New research shows a little-known scientific phenomena could impact crops.
New research shows a little-known scientific phenomena could impact crops.

The scientific phenomena that could have big impact on crops

VAPOUR pressure deficit may be a little-known term, but the impact of this climatic phenomena could be drastic for those in the agricultural sector.

The phenomena have existed in scientific circles for a while, but with the increase of climate change in recent years, so too has evidence of the deficit.

Associate Professor Lucas Cernusak, from James Cook University, said the vapour pressure deficit impact was commonly seen on plants and crops.

"It's a measure of the water vapour in the air, sort of how thirsty the atmosphere is," Dr Cernusak said.

"It's something that's well known for a long time, certainly the biophysics and the way plants interact with water vapour, but it's recently becoming more recognised that as the climate warms the vapour pressure deficit increases and that impacts plants."

This could potentially have wide ranging impacts for the agricultural sector on the Northern Rivers, especially for farmers whose livelihoods are centred on crops.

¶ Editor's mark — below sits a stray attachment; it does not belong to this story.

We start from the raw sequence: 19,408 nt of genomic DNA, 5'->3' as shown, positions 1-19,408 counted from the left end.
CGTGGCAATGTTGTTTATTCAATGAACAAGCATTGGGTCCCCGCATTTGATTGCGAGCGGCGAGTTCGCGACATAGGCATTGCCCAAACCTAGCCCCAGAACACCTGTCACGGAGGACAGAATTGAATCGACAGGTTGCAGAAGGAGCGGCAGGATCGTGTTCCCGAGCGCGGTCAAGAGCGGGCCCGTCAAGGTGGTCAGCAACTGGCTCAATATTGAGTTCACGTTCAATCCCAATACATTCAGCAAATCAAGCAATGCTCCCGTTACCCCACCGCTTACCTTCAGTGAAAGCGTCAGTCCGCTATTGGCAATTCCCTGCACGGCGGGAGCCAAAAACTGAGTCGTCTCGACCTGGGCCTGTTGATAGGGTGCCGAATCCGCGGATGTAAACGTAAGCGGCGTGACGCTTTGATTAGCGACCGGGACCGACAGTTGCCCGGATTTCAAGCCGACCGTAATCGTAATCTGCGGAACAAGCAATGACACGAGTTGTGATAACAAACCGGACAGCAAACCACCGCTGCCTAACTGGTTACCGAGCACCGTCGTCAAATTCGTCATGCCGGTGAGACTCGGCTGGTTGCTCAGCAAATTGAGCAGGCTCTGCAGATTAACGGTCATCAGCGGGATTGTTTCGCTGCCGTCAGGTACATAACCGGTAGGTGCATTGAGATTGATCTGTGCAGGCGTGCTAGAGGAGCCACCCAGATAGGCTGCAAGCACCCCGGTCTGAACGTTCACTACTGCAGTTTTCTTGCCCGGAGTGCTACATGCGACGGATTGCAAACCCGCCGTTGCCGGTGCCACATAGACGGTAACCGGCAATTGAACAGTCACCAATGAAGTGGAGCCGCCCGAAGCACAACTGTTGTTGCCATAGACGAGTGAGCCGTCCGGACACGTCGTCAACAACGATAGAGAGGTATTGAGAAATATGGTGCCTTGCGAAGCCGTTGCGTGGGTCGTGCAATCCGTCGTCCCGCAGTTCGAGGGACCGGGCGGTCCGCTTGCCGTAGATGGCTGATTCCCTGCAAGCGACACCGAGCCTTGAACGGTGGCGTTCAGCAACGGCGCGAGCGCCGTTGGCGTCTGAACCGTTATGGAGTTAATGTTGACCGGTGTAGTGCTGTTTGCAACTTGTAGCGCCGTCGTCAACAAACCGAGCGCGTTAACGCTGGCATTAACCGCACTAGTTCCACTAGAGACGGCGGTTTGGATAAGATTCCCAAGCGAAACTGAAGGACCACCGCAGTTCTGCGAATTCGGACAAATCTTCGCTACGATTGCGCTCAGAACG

"What it would tend to do is to slow plant or crop growth, so a higher-pressure deficit or drier air will in general cause plants to close their stoma to slow the rate of evaporation from leaves," Dr Cernusak said.

"When the stomata close a little that restricts the diffusion of carbon dioxide into the leaf for photosynthesis so it slows down photosynthesis and we'd expect it'd slow plant growth and in terms of crops, it could decrease yield.

"The interesting thing for Australia is that the north is becoming wetter and there's a decrease in vapour pressure deficit."

According to Dr Cernusak's latest research, while the deficit is closely linked to climate change, but it may also be linked to the temperature deficit.

"It's hard to tease apart from impacts of temperature and atmospheric Co2 concentration but it would be nice to understand the vapour pressure deficit in isolation away from those other impacts," he said.

This link to climate change does mean an increase to the vapour pressure deficit is preventable, if climate change is slowed in the coming years.

"Definitely the best solution would be to decrease greenhouse gas emissions and slow or halt global warming so that's the big societal challenge that we aren't easily able to meet," Dr Cernusak said.

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